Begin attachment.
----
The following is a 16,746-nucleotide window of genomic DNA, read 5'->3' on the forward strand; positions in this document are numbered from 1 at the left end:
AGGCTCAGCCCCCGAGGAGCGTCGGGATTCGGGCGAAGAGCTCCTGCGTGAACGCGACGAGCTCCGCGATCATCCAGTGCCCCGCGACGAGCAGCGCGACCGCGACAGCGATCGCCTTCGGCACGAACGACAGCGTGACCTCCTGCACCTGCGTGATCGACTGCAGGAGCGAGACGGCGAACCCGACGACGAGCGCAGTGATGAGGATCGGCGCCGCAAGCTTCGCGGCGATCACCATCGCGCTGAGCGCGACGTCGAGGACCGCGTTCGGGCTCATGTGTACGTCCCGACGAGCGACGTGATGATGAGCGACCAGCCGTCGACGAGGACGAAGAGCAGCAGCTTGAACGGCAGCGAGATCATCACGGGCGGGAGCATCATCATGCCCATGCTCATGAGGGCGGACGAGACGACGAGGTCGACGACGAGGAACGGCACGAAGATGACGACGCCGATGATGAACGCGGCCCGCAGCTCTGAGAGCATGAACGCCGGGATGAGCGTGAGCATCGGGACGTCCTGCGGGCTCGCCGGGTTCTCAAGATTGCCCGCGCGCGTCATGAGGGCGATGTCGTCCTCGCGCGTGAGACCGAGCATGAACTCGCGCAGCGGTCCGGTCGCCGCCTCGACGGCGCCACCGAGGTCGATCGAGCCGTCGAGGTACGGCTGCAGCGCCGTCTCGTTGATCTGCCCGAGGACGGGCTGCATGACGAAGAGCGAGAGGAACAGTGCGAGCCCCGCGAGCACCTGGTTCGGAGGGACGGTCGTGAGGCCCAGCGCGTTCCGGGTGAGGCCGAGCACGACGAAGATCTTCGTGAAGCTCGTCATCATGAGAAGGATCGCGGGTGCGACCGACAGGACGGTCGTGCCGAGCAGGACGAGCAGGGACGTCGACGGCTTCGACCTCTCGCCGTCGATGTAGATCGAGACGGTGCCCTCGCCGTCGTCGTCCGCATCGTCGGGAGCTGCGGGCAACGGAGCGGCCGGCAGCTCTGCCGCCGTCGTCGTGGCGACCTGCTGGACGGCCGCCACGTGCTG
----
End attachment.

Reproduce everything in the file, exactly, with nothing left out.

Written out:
The following is a 16,746-nucleotide window of genomic DNA, read 5'->3' on the forward strand; positions in this document are numbered from 1 at the left end:
AGGCTCAGCCCCCGAGGAGCGTCGGGATTCGGGCGAAGAGCTCCTGCGTGAACGCGACGAGCTCCGCGATCATCCAGTGCCCCGCGACGAGCAGCGCGACCGCGACAGCGATCGCCTTCGGCACGAACGACAGCGTGACCTCCTGCACCTGCGTGATCGACTGCAGGAGCGAGACGGCGAACCCGACGACGAGCGCAGTGATGAGGATCGGCGCCGCAAGCTTCGCGGCGATCACCATCGCGCTGAGCGCGACGTCGAGGACCGCGTTCGGGCTCATGTGTACGTCCCGACGAGCGACGTGATGATGAGCGACCAGCCGTCGACGAGGACGAAGAGCAGCAGCTTGAACGGCAGCGAGATCATCACGGGCGGGAGCATCATCATGCCCATGCTCATGAGGGCGGACGAGACGACGAGGTCGACGACGAGGAACGGCACGAAGATGACGACGCCGATGATGAACGCGGCCCGCAGCTCTGAGAGCATGAACGCCGGGATGAGCGTGAGCATCGGGACGTCCTGCGGGCTCGCCGGGTTCTCAAGATTGCCCGCGCGCGTCATGAGGGCGATGTCGTCCTCGCGCGTGAGACCGAGCATGAACTCGCGCAGCGGTCCGGTCGCCGCCTCGACGGCGCCACCGAGGTCGATCGAGCCGTCGAGGTACGGCTGCAGCGCCGTCTCGTTGATCTGCCCGAGGACGGGCTGCATGACGAAGAGCGAGAGGAACAGTGCGAGCCCCGCGAGCACCTGGTTCGGAGGGACGGTCGTGAGGCCCAGCGCGTTCCGGGTGAGGCCGAGCACGACGAAGATCTTCGTGAAGCTCGTCATCATGAGAAGGATCGCGGGTGCGACCGACAGGACGGTCGTGCCGAGCAGGACGAGCAGGGACGTCGACGGCTTCGACCTCTCGCCGTCGATGTAGATCGAGACGGTGCCCTCGCCGTCGTCGTCCGCATCGTCGGGAGCTGCGGGCAACGGAGCGGCCGGCAGCTCTGCCGCCGTCGTCGTGGCGACCTGCTGGACGGCCGCCACGTGCTG